(1880–1934), symbolist poet, novelist, essayist.
Andrei Bely was born Boris Nikolayevich Bugayev on October 26, 1880, in Moscow. His father, Nikolai Bugayev, was a professor of mathematics at Moscow University and a renowned scholar; his mother, Alexandra, was dedicated to music, poetry, and theater. This dichotomy was to influence and torment Boris throughout his life: He would resist both parents' influences while continually seeking syntheses of disparate subjects.
At age fifteen, Boris met the intellectually gifted Soloviev family. Vladimir Soloviev was a philosopher, poet, theologian, and historian whose concept of the "Eternal Feminine" in the form of "Sophia, the Divine Wisdom" became central to Symbolist thought. Vladimir's younger brother Mikhail took Boris under his wing, encouraging him as a writer and introducing him to Vladimir Soloviev's metaphysical system.
From 1899 to 1906 Boris studied science, then philosophy at Moscow University. However, his absorption in his writing and independent research interfered with his formal studies. Restless and erratic, he took interest in all subjects and confined himself to none. His idiosyncratic writing style derives in part from his passionate, undisciplined approach to knowledge, a quality that would later be deemed decadent by socialist critics, including Leon Trotsky.
Mikhail Soloviev applauded Boris's early literary endeavors and suggested the pseudonym Andrei Bely ("Andrew the White"). Bely's four Symphonies (1902–1908) combine poetry, music, and prose. Bely's first poetry collection, Gold in Azure (Zoloto v lazuri, 1904), uses rhythms of folk poetry and metrical innovations. Like Alexander Blok and other Symbolists, Bely saw himself as a herald of a new era. The poems of Gold in Azure are rapturous in mood and rich in magical, mythical imagery. Bely's next poetry collections move into murkier territory: Ashes (Pepel, 1909) expresses disillusionment with the 1905 revolution, while Urn (Urna, 1909) reflects his affair with Blok's wife, Lyubov, which caused hostility, even threats of duels, between the two poets.
Bely followed his first novel, The Silver Dove (Serebryany golub, 1909), with Petersburg (1916), which Vladimir Nabokov considered one of the four greatest novels of the twentieth century (Strong Opinions, 1973). It concerns a terrorist plot to be performed by Nikolai Apollonovich against his father, Senator Apollon Apollonovich Ableukhov. The novel's nonsensical dialogue, ellipses, exclamations, and surprising twists of plot, while influenced by Nikolai Gogol and akin to the work of the Futurists, take Russian prose in an unprecedented direction. The novel's main character is Petersburg itself, which "proclaims forcefully that it exists."
While writing Petersburg, Bely found a new spiritual guide in Rudolf Steiner, whose theory of anthroposophy—the idea that each individual, through training, may access his subconscious knowledge of a spiritual realm—would inform Bely's next novel, the autobiographical Kitten Letayev (Kotik Letayev, 1917–1918).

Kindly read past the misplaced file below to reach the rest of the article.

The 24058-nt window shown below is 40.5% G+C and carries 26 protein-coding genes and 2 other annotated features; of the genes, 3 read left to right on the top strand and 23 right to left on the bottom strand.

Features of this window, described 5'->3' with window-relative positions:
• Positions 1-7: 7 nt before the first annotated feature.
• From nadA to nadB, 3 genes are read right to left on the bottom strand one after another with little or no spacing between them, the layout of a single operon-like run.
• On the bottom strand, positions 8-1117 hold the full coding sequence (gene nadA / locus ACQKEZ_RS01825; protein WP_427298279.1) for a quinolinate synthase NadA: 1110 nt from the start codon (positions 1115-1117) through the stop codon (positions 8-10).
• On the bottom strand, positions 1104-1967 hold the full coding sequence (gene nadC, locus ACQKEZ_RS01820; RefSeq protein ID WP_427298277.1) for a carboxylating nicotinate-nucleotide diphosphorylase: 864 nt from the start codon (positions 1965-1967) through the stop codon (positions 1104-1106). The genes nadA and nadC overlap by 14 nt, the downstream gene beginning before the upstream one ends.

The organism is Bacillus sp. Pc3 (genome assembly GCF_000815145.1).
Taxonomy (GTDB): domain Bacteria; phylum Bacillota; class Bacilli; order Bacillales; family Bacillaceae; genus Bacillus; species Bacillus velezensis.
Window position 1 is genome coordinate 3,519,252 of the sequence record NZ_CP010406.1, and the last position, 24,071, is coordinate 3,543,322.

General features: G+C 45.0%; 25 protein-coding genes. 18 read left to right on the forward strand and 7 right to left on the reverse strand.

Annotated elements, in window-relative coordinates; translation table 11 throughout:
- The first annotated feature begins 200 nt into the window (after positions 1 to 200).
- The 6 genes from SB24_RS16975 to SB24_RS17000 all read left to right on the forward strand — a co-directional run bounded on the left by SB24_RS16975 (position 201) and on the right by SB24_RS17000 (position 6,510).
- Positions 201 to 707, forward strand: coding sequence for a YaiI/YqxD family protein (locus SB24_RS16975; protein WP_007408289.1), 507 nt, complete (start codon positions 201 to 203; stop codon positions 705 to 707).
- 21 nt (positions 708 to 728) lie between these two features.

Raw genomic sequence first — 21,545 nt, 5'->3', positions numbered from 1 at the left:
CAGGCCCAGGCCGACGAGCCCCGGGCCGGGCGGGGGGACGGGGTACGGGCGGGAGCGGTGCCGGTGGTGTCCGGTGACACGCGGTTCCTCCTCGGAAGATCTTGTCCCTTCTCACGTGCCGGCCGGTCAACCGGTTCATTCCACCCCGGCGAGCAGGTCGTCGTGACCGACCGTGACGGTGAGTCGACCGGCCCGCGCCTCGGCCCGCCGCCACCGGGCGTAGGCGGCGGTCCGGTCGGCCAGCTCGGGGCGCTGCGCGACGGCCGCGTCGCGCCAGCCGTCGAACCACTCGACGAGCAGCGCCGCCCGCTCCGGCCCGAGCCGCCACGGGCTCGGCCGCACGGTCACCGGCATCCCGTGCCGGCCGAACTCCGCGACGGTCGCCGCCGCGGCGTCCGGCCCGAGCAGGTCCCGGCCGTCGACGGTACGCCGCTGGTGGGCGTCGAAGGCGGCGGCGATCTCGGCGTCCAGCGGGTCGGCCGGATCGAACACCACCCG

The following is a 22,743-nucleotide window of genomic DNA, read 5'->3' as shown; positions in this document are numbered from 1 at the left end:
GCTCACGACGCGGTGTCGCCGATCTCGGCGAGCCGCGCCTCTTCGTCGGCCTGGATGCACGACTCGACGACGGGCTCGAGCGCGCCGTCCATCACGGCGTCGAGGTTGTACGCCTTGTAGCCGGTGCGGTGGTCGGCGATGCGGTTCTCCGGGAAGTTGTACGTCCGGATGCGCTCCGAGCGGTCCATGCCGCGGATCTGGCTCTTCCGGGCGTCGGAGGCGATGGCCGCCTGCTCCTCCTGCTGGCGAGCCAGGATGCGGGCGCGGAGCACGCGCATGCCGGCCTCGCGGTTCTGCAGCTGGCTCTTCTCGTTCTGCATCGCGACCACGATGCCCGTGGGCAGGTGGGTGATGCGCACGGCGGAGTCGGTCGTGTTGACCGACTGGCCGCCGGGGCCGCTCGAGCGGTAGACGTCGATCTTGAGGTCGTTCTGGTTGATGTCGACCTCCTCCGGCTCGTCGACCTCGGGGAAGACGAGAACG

Like other Symbolists, Bely welcomed the October Revolution of 1917. He moved to Berlin in 1921, but returned in 1923 to a hostile literary climate. Bely tried to make room for himself in the new era by combining Marxism with anthroposophy, but to no avail.
A prolific and influential critic, Bely wrote more than three hundred essays, four volumes of memoirs, and numerous critical works, including his famous Symbolism (1910), which paved the way for Formalism, and The Art of Gogol (Masterstvo Gogolya, 1934). He died of arterial sclerosis on August 1, 1934.
See also: blok, alexander alexandrovich; silver age; soloviev, vladimir sergeyevich
Alexandrov, Vladimir. (1985). Andrei Bely: The Major Symbolist Fiction. Cambridge, MA: Harvard University Press.
Elsworth, J. D. (1983). Andrey Bely: A Critical Study of the Novels. Cambridge, UK: Cambridge University Press.
Maslenikov, Oleg A. (1952). The Frenzied Poets: Andrey Biely and the Russian Symbolists. Berkeley: University of California Press.
Mochulsky, Konstantin. (1977). Andrei Bely: His Life and Works, tr. Nora Szalavitz. Ann Arbor, MI: Ardis.
"Bely, Andrei." Encyclopedia of Russian History. . Encyclopedia.com. (November 25, 2017). http://www.encyclopedia.com/history/encyclopedias-almanacs-transcripts-and-maps/bely-andrei
"Bely, Andrei." Encyclopedia of Russian History. . Retrieved November 25, 2017 from Encyclopedia.com: http://www.encyclopedia.com/history/encyclopedias-almanacs-transcripts-and-maps/bely-andrei
Andrei Bely (əndrā´ byĕ´lē), pseud. of Boris Nikolayevich Bugayev (bûryēs´ nyĬkəlī´əvyĬch´ bōōgī´Ĭf), 1880–1934, Russian writer. A leading symbolist, he had a close but stormy relationship with Aleksandr Blok. His poetry includes the four-volume Symphonies (1901–8); his best prose is in the novels The Silver Dove (1910) and Petersburg (1912, tr. 1959) and in Kotik Letayev (1922), an autobiographical novel in the manner of James Joyce. He was an experimenter—his involved style often mixes realism and symbolism in complex forms. In his later years Bely was influenced by Rudolph Steiner's anthroposophy. He accepted the Soviet regime, but his works were not well received by Soviet critics. By the mid-1970s Western critics had discovered Bely, and several, including Vladimir Nabokov, proclaimed him the most important Russian writer of the 20th cent. In 1974 new translations of The Silver Dove and Kotik Letayev were published in the United States, and in 1977 a new translation of Petersburg.
See study by J. D. Elsworth (1984).
"Bely, Andrei." The Columbia Encyclopedia, 6th ed.. . Encyclopedia.com. (November 25, 2017). http://www.encyclopedia.com/reference/encyclopedias-almanacs-transcripts-and-maps/bely-andrei
"Bely, Andrei." The Columbia Encyclopedia, 6th ed.. . Retrieved November 25, 2017 from Encyclopedia.com: http://www.encyclopedia.com/reference/encyclopedias-almanacs-transcripts-and-maps/bely-andrei